Laryngeal Hemiplegia (Roaring)
By: Dr. Patricia Provost
Read By: Pet Lovers
A presumptive diagnosis of laryngeal hemiplegia can be made based on the performance history of the horse and the classic noise that they make while breathing during exercise. Affected horses may also have an abnormal whinny, because the loss of the nerve also affects the vocal cord on the same side.
Left recurrent laryngeal hemiplegia is a disease of horses which makes breathing more difficult and therefore impairs performance. During exercise, horses with left recurrent laryngeal hemiplegia make loud breathing noises that are described as "roaring" or "whistling."
To get more air into their lungs during exercise, horses dilate their nostrils, nasopharynx, and larynx. Two nerves, the right recurrent laryngeal nerve and the left recurrent laryngeal nerve, cause muscle contraction, which leads to the dilation of the larynx to facilitate breathing during exercise. Laryngeal hemiplegia is caused by degeneration (paralysis) of typically the left recurrent laryngeal nerve. With the loss of the nerve, the muscle on the left side of the larynx wastes away and is no longer capable of dilating the larynx. With the right recurrent laryngeal nerve still functioning horses can still breath, but they fatigue more quickly as compared to normal horses.
The condition has been reported in horses as young as two months of age but is most commonly found in horses between ages two and seven that are beginning their performance careers.
There is a genetic tendency for the development of the condition with large, long-necked horses (Belgians, Thoroughbreds) being at highest risk. In these horses no reason has been found for the nerve degeneration, although some theories exist. Less commonly trauma, such as that sustained by a kick or a laceration, can injure the nerve and result in laryngeal hemiplegia.
To make a definitive diagnosis, your veterinarian will use a fiberoptic scope to view the larynx as it opens and closes during breathing.
Treatment is only required when the condition adversely affects the athletic performance of the horse. Most horses have sufficient breathing capacity to take in enough oxygen to perform at rather rigorous levels of work. High-speed distance horses (racehorses, advanced three day event horses, grand prix level jumpers) are typically the only ones in which oxygen intake is affected. To eliminate the abnormal respiratory noise, the "roar," represents the reason why most other show ring horses are treated.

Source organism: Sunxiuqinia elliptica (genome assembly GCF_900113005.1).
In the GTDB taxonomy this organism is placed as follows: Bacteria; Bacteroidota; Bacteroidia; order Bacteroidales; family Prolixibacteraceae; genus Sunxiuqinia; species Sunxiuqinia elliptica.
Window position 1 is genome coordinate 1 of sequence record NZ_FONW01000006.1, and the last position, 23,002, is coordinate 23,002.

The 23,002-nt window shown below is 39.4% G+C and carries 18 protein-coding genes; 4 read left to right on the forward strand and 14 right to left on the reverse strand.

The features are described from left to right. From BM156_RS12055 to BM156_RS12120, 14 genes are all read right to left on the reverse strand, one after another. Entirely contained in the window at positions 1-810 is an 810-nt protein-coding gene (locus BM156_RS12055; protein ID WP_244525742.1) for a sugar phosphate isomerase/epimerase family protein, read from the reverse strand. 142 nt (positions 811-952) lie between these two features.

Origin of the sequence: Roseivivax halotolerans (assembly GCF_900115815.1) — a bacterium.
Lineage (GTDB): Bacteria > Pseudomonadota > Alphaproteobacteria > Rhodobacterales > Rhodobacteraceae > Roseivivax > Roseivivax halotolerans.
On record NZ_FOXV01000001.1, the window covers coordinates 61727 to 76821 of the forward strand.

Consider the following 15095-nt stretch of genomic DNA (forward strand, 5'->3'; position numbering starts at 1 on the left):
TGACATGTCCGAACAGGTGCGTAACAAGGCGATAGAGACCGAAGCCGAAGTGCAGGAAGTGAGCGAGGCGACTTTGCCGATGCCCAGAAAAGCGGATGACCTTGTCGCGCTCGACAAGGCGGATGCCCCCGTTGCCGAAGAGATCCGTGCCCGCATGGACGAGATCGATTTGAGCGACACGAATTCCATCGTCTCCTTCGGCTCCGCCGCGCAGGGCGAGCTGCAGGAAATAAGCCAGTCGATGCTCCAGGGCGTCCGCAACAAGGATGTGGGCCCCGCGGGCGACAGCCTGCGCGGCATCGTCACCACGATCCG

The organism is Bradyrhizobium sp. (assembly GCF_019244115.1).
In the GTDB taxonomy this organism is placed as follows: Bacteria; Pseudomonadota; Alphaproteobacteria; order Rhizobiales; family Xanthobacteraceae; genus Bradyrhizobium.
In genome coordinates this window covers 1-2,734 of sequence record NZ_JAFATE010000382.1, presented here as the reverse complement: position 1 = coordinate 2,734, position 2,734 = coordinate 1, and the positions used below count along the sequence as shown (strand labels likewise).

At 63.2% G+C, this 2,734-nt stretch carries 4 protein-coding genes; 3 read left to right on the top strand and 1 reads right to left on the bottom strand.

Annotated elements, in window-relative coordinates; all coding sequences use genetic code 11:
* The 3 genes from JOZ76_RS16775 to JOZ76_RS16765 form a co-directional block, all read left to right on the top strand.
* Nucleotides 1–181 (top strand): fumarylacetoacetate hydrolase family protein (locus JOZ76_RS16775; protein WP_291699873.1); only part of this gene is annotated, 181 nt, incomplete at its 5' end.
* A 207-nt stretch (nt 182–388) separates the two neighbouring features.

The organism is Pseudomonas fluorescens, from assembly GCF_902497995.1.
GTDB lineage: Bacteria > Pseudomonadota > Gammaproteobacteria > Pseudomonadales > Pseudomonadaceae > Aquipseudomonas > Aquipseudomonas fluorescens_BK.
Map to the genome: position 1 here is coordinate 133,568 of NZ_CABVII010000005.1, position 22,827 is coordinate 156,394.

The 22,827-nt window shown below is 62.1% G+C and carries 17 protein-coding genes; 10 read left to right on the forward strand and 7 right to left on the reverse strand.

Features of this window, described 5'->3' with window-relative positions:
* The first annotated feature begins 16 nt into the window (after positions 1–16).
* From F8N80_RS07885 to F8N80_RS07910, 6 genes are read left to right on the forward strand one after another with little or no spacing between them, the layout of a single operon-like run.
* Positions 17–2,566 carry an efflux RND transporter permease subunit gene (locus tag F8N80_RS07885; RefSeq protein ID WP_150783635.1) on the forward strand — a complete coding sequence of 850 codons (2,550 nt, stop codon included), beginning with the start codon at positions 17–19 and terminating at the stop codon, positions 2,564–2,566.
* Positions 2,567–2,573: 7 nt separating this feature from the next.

A prosthetic laryngoplasty surgical procedure, known as a tieback surgery, is the most common method used to treat the condition. A permanent suture is placed surgically to mimic the action of the atrophied muscle and keep the larynx dilated on the affected side. There are no medical treatments.
To decrease the abnormal respiratory noise, removal of the vocal cord on the affected side is often done in combination with the tieback procedure.
Horses recovering from surgery require four weeks of stall rest before they are permitted to exercise. During this period of rest the tissues surrounding the suture heal, providing further strength to the repair.
Prognosis for success is good, ranging from 50 to 90 percent, depending on the horse's occupation. Horses can be returned to their regular work by eight weeks following surgery.
Major complications include failure of the suture, infection, coughing, and aspiration of feed material while eating.
As most cases develop without a predisposing cause, there is little in the way of prevention. Injections into the neck area (including veins) should only be administered by qualified personnel as reaction to a drug placed inappropriately can result in nerve injury.
When purchasing a horse for high level or racing competition, even if the horse is a yearling, an endoscopic examination of the larynx should be performed.